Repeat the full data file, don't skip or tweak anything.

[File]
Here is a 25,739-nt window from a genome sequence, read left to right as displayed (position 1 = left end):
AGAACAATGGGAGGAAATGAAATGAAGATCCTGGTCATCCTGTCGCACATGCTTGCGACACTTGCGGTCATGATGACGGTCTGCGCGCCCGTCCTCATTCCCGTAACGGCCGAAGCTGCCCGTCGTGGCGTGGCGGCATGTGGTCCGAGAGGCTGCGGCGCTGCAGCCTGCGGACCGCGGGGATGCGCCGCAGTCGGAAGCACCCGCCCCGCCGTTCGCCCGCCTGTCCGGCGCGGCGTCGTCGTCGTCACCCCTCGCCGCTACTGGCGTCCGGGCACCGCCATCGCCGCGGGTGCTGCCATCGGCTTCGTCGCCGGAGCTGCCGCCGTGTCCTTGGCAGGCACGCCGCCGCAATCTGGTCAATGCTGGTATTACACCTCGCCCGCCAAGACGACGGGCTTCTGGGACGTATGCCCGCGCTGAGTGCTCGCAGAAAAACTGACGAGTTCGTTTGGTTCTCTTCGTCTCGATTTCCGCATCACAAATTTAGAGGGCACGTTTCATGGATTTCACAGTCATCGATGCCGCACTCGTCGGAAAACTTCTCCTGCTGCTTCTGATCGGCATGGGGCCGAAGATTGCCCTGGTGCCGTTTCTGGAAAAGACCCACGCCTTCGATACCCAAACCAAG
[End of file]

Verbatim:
Here is a 25,739-nt window from a genome sequence, read left to right as displayed (position 1 = left end):
AGAACAATGGGAGGAAATGAAATGAAGATCCTGGTCATCCTGTCGCACATGCTTGCGACACTTGCGGTCATGATGACGGTCTGCGCGCCCGTCCTCATTCCCGTAACGGCCGAAGCTGCCCGTCGTGGCGTGGCGGCATGTGGTCCGAGAGGCTGCGGCGCTGCAGCCTGCGGACCGCGGGGATGCGCCGCAGTCGGAAGCACCCGCCCCGCCGTTCGCCCGCCTGTCCGGCGCGGCGTCGTCGTCGTCACCCCTCGCCGCTACTGGCGTCCGGGCACCGCCATCGCCGCGGGTGCTGCCATCGGCTTCGTCGCCGGAGCTGCCGCCGTGTCCTTGGCAGGCACGCCGCCGCAATCTGGTCAATGCTGGTATTACACCTCGCCCGCCAAGACGACGGGCTTCTGGGACGTATGCCCGCGCTGAGTGCTCGCAGAAAAACTGACGAGTTCGTTTGGTTCTCTTCGTCTCGATTTCCGCATCACAAATTTAGAGGGCACGTTTCATGGATTTCACAGTCATCGATGCCGCACTCGTCGGAAAACTTCTCCTGCTGCTTCTGATCGGCATGGGGCCGAAGATTGCCCTGGTGCCGTTTCTGGAAAAGACCCACGCCTTCGATACCCAAACCAAG